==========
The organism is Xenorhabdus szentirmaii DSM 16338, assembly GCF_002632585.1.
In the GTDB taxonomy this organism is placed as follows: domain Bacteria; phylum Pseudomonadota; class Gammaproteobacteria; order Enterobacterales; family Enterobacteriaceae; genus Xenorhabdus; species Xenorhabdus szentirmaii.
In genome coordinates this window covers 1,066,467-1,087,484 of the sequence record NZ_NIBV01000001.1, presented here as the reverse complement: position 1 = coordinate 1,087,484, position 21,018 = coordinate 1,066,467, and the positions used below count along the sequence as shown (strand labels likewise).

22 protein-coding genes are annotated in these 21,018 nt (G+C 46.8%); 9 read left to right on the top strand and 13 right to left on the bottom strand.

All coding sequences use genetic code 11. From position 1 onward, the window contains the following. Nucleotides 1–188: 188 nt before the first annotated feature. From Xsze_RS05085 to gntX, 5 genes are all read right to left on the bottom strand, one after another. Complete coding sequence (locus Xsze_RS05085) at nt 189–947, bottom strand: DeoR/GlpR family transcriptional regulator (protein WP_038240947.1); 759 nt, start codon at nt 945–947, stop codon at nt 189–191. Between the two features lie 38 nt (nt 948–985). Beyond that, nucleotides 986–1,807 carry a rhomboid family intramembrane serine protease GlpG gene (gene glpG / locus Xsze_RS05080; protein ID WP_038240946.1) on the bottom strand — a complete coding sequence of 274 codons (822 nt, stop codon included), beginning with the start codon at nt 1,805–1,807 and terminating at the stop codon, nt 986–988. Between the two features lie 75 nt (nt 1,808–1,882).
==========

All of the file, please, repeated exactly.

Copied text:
The organism is Xenorhabdus szentirmaii DSM 16338, assembly GCF_002632585.1.
In the GTDB taxonomy this organism is placed as follows: domain Bacteria; phylum Pseudomonadota; class Gammaproteobacteria; order Enterobacterales; family Enterobacteriaceae; genus Xenorhabdus; species Xenorhabdus szentirmaii.
In genome coordinates this window covers 1,066,467-1,087,484 of the sequence record NZ_NIBV01000001.1, presented here as the reverse complement: position 1 = coordinate 1,087,484, position 21,018 = coordinate 1,066,467, and the positions used below count along the sequence as shown (strand labels likewise).

22 protein-coding genes are annotated in these 21,018 nt (G+C 46.8%); 9 read left to right on the top strand and 13 right to left on the bottom strand.

All coding sequences use genetic code 11. From position 1 onward, the window contains the following. Nucleotides 1–188: 188 nt before the first annotated feature. From Xsze_RS05085 to gntX, 5 genes are all read right to left on the bottom strand, one after another. Complete coding sequence (locus Xsze_RS05085) at nt 189–947, bottom strand: DeoR/GlpR family transcriptional regulator (protein WP_038240947.1); 759 nt, start codon at nt 945–947, stop codon at nt 189–191. Between the two features lie 38 nt (nt 948–985). Beyond that, nucleotides 986–1,807 carry a rhomboid family intramembrane serine protease GlpG gene (gene glpG / locus Xsze_RS05080; protein ID WP_038240946.1) on the bottom strand — a complete coding sequence of 274 codons (822 nt, stop codon included), beginning with the start codon at nt 1,805–1,807 and terminating at the stop codon, nt 986–988. Between the two features lie 75 nt (nt 1,808–1,882).